These conferences have an average Adjusted Efficiency Margin between 6.00 and 8.00, which is roughly equivalent America East or the Big Sky or maybe even the Big South. Continue reading
Hofstra ended a six game slide and got back in the win column with a 78-73 victory over Northeastern Saturday afternoon at the Mack Sports Complex in Hempstead, NY. Continue reading
BOSTON – Tis the era of analytics in sports and in basketball. I love them. You probably love them if you’re reading this. But, as any coach, hip or not, will tell you, there are few things more frustrating or tougher to work around than a team that can’t make shots.
Drexel is 3-22 after a 70-60 loss to Northeastern Saturday afternoon, their 10th straight defeat, and they now stand at 1-13 in conference. But, by 3-22 standards, the Dragons are still pretty good, even if that’s the worst backhanded compliment ever. Down 15 at the half, Drexel showed what might have been in the second half, scoring 1.24 points per possession and mounting a comeback that worried Northeastern (14-13, 6-8) a bit before falling.
Three times at Matthews Arena on Thursday night, Hofstra had the ball with a chance to win as the clock expired. Three times, the Pride’s shots didn’t fall. But when the visitors got an opportunity to win by playing defense, they came through, stopping Northeastern on a key possession to earn a thrilling 96-92, triple-overtime victory. Continue reading
ELON, N.C. – In the age of data and analytics, the precise benefits of senior leadership and home-court advantage remain somewhat elusive. Although I’m sure there are skeptics out there, most people are pretty sure they exist, it’s just a matter to what degree.
Northeastern stands to be a pretty good test case for the senior data this season. The Huskies graduated star Scott Eatherton from last year’s squad that won the CAA and nearly knocked off Notre Dame in the NCAA Tournament, but return almost everyone else of consequence, including seniors David Walker, Quincy Ford, and Zach Stahl.
The first half of this game was weird, man.
Things went haywire 90 seconds in, when the shot clock at Harvard’s end of Matthews Arena malfunctioned. Two minutes of game time later, it was done for good; a second, portable clock was hauled out to the baseline, with the PA announcer counting down every time it reached 10. Continue reading
This year’s CAA season was a rollercoaster from the start, but in the end the preseason favorite will be dancing. Northeastern earned its first NCAA tournament appearance since 1991 with a 72-61 win over William & Mary, thanks to the Huskies’ hottest shooting performance of the season.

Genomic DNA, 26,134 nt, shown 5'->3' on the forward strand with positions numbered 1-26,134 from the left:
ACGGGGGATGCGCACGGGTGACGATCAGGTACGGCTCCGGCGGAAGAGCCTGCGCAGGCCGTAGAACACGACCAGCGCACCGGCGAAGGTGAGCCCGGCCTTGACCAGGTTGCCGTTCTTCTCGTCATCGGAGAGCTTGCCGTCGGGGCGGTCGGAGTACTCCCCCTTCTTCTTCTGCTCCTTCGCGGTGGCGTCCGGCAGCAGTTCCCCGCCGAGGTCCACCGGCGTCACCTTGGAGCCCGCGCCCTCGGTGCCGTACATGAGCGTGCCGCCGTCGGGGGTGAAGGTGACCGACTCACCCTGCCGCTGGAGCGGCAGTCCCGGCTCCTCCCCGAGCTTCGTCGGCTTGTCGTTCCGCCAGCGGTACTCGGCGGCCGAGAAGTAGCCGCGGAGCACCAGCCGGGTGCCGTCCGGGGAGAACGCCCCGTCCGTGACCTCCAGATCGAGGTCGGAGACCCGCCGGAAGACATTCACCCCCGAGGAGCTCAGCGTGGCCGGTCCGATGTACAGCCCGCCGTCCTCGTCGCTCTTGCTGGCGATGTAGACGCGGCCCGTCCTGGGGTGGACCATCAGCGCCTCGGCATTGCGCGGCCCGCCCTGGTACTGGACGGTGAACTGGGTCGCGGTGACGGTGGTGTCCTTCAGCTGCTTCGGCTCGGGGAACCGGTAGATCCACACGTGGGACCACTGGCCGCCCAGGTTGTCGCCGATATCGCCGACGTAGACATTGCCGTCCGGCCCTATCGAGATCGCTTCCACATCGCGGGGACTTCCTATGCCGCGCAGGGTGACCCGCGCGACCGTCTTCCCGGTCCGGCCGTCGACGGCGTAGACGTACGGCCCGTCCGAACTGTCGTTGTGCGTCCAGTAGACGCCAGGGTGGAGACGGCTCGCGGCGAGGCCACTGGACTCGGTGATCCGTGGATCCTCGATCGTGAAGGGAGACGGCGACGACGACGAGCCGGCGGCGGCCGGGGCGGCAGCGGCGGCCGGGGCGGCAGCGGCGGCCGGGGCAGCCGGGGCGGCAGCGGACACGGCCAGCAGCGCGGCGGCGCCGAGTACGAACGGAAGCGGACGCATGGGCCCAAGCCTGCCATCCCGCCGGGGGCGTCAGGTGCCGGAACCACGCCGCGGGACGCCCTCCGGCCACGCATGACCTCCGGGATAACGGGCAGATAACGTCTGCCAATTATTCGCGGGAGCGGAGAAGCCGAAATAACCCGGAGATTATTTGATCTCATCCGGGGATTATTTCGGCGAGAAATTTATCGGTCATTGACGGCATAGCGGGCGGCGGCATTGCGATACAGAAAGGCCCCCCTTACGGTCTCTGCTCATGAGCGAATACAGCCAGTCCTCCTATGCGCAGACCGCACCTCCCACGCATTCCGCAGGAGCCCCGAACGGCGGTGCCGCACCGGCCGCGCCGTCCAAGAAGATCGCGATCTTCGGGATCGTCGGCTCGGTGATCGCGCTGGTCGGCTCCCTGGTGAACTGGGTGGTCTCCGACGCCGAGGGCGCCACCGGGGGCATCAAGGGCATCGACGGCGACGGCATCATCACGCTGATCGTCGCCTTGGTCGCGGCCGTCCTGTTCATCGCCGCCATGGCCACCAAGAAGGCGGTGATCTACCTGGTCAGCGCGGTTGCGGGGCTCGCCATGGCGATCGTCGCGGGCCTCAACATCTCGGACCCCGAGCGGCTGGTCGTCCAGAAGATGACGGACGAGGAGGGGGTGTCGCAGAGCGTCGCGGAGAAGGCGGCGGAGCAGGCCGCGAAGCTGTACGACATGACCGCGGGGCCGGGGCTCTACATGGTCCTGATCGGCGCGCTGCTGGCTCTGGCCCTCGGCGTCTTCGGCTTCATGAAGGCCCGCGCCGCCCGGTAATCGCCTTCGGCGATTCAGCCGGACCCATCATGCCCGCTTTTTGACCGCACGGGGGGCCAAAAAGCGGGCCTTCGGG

Northeastern struggled to an 11-21 record last year in large part became it lacked outside shooting, but there were signs this season would be different right from the start. David Walker and T.J. Williams improved their accuracy, while newcomers gave the Huskies new options. Rookie Devon Begley shot 48% from long range off the bench, including big shots in Sunday’s win over UNC Wilmington. Caleb Donnelly, a walk-on who was playing club ball two years ago, hit 54% and scored in double figures in the semifinals and finals.
But the Huskies’ biggest addition was a familiar face — forward Quincy Ford, who missed most of the 2013-14 season after having back surgery. Ford shot treys in high volume at a 36% clip this season, pairing that with an ability to drive from the perimeter and use his 6’8” length inside. Behind Ford’s 22 points (including four threes), Northeastern led wire to wire in the championship game, making 12 of 20 three-pointers for an effective field goal percentage of 73%.
William & Mary was on the wrong end of a Northeastern explosion before — a 75-64 loss in February, in which the Huskies scored 1.44 points per possession. As in that game, the Tribe made the score close with a late rally — a 16-0 run to pull within six points I the final minute — but their hole was too deep.
The Tribe, famously, has never made an NCAA tournament, a streak that will extend at least one more year. Fate seemed to be in their favor after a last-second, double-overtime victory over Hofstra in the semifinals, but luck ran out against the Huskies’ shooting. 2,000-point scorer Marcus Thornton, who had 20 points and five assists Monday, will finish his illustrious career in the NIT.
Northeastern, meanwhile, will taste the Big Dance for the first time in a generation. With an experienced lineup, a balanced offense and a tendency to get hot, the Huskies could be a sneaky upset pick in March.
— CAA Basketball (@CAABasketball) March 10, 2015
— Northeastern MBB (@GoNUmbasketball) March 10, 2015
As John showed yesterday, the CAA Tournament is up for grabs. Thanks to a balanced league with four co-champions, as well as the CAA’s neutral-site format, nobody won more than 26% of the 10,000 simulations, and six teams had at least a 10% chance of making the finals. Here’s the case for each of the top six seeds — and the others — heading into this evening’s first round. Continue reading
Will William & Mary make its first ever NCAA tournament? It’s a fair question to ask in the wide open CAA tournament in Baltimore. Continue reading
When it visited William & Mary last month, Northeastern shot 2-20 from beyond the arc, its worst performance of the season. Without those outside shots, the Huskies couldn’t keep up with the hosts’ high-powered offense, losing 74-58. But in Wednesday’s rematch at Matthews Arena, needing a win to stay in the hunt for the CAA title, Northeastern’s shooting rebounded with a vengeance. Continue reading